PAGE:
Mail. You can’t live with it. You can’t live without it. It’s like my wife. Except I can customize Mail; make it better, improve the utility, and the beauty.
Here’s my stack of custom utilities that trick out and pimp up my Mail, my way.
Your Mac is a personal computer, right? You deserve a Mail application that’s personal for you.
Tops on my list is the free Mail Scripts by Andreas Amann. If you use Mail, use Mail Scripts.
Mature and stable, Mail Scripts is a handy collection of AppleScript utilities for Mail and AddressBook that offer bonus features and simplifes your efforts.
For example, Mail Scripts lets you move Mail messages from a specific mailbox to an archive mailbox. You can also export messages to a standard mbox format for backup.
I travel regularly and always have to switch my SMTP server (Earthlink, be gone!). Mail Scripts makes it easy to switch.
One of my favorites is Remove Duplicates. This script searches a mailbox, finds duplicates, and sends them to another mailbox (so you can check before dumping).
My most favorite script is Schedule Mail. It’s handy for sending mail later without having to be around later (uses iCal for scheduling).
Carol and I often bounce a group of email addresses back and forth to each other, and Mail Scripts makes it easy with Export Addresses.
Not bad for free.
Pimping your Mail never looked better than DockStar.
It’s remarkable that something so simple and elegant could be so useful. I deal with multiple email accounts so there’s always the need to check Mail to find out who sent what to which account.
DockStar modifies the new-mail indicators for Mail in the Dock. You can see how many new messages have arrived for up to five different email accounts.
Just try it. This is remarkably handy. Colorful, too. It’s set it and forget it. Glance at your Mail numbers in the Dock.
Are you serious about Mail and email? Do you have thousands of messages on your Mac? I’ve been using Mail for nearly five years, with multiple accounts, and I’ve got plenty of mail to manage.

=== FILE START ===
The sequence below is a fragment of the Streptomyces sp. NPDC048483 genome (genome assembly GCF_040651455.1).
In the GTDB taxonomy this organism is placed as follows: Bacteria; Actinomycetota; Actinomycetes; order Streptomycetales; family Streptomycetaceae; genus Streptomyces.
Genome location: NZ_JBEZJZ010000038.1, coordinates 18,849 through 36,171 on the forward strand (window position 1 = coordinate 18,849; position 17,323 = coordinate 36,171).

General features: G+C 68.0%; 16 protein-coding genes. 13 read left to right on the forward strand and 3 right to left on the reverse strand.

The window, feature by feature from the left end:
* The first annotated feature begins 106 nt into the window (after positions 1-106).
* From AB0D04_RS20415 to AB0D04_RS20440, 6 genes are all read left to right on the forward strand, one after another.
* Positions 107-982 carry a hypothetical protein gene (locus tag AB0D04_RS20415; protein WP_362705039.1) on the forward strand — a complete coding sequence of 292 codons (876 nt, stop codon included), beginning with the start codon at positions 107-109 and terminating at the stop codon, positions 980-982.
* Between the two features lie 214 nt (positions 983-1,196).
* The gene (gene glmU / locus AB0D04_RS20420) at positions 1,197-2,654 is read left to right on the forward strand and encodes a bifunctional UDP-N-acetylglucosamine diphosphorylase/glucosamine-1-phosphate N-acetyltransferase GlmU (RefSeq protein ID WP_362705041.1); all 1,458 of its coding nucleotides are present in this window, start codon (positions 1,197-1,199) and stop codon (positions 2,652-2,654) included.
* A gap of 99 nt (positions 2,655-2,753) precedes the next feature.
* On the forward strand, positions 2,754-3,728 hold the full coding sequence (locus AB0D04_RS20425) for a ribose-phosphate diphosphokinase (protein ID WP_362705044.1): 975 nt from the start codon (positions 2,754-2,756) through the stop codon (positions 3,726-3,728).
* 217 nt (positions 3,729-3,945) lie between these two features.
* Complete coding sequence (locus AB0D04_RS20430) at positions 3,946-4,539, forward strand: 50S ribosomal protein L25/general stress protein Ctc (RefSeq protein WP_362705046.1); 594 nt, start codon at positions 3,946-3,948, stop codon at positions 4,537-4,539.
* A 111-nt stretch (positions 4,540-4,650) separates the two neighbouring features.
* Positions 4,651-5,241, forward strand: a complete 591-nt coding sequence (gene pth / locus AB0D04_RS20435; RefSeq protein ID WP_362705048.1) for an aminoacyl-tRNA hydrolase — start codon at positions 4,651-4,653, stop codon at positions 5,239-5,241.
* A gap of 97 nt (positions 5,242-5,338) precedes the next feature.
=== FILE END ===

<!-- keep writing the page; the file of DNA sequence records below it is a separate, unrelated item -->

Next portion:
After awhile, there was too much mail to sort through, even with Spotlight, so I tried MailSteward. This is a nice addition as it stores old mail in a database, but doesn’t modify the messages inside Mail.
Written in Cocoa and ready for Intel Macs, MailSteward has a healthy list of features, imports and exports messages, and does a search of a large volume of mail messages that makes Spotlight look like the snail in Apple’s old Pentium TV commercial.
Those utilities will make using Mail more enjoyable, and keep you productive, even if you’re storing thousands and thousands of messagaes.
What about the next level? Mailings is what you use when you need to send batch email, HTML or plain text, including attachments.
Between Mail and full-fledged email marketing software, Mailings rules. Think of it as the bulk mail button for Mail and AddressBook.
Mailings is rather simple to use but goes far beyond just sending out a bunch of email. Logging, progress monitoring, personalization, and more.
Finally, no Mac OS X user who travels and deals in email should be without Postfix Enabler. Postfix is a powerful mail application that’s built in to Mac OS X. You just have to turn it on.
That’s what Postfix enabler does. Instead of buying the two inch thick book on Postfix, Postfix Enabler lets your Mac become an SMTP and POP and IMAP mail server, including secure SSL if you need it.
This is the application to use if you want to make a Mac mini into an email server, but it’s good for PowerBook’s too, as you can use your Mac to send mail without having to connect to a remote mail server first.
Mail can be bland or productive. Boring or tricked out and pimped up. Just add the right pizzaz.
The Pony Express mail delivery method may have been exciting, but not timely compared to email.
Today’s email is only as boring as we let it. What do you use to spice up Apple’s Mail?